According to the report, federal aid and additional unemployment benefits, as well as the reopening of enterprises, have alleviated the situation to some extent, but most of the federal aid has been used up. Up to 12 million workers will lose unemployment benefits unless Congress acts by the end of the year. Children, in particular, will lose the chance to enjoy free or reduced meals, as most schools have closed for most of the year and have switched to distance learning.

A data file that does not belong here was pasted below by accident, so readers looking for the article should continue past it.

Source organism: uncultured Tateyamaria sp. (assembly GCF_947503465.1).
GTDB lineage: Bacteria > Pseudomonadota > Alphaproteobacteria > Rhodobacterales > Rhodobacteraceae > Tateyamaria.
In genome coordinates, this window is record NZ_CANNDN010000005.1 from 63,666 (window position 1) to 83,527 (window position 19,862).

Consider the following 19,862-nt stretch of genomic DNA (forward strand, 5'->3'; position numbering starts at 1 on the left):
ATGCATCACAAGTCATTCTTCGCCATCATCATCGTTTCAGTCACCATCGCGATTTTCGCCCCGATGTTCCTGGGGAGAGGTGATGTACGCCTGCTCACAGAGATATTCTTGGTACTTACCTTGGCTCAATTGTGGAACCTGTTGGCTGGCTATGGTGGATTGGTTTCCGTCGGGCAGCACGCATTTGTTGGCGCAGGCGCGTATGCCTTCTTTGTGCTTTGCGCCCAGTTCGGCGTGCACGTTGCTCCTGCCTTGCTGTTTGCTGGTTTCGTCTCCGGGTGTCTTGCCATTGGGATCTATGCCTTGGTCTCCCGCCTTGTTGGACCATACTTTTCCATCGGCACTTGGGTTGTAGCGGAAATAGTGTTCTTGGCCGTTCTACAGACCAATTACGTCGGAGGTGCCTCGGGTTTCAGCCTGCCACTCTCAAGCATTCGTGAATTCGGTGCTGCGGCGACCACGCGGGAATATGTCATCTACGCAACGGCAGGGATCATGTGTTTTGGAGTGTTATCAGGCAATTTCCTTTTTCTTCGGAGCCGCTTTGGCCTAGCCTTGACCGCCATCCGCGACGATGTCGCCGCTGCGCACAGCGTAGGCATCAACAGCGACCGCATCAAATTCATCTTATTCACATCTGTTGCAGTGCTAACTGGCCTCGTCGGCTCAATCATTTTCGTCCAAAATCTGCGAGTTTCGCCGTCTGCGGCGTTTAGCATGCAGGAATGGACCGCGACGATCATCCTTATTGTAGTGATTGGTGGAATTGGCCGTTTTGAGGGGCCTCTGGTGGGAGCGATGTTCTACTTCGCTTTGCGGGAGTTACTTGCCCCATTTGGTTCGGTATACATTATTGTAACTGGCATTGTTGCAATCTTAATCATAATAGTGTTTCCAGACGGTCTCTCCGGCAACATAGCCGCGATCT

Those trying to contain the hunger crisis fear that the seemingly strong rebound data could mask the crisis.
The scale of this dilemma is incredible. Most parts of the United States are saying, I cant afford my familys meals. Stacy Dean, President of the center for budget and policy priorities, told the Washington Post that its disappointing that there has not been a breakthrough.
At the same time, African Americans who are most affected by the epidemic situation are also the people most affected by the food crisis. About 22% of African American families said they had been starving in the past week, almost twice the national average and 2.5 times that of white families.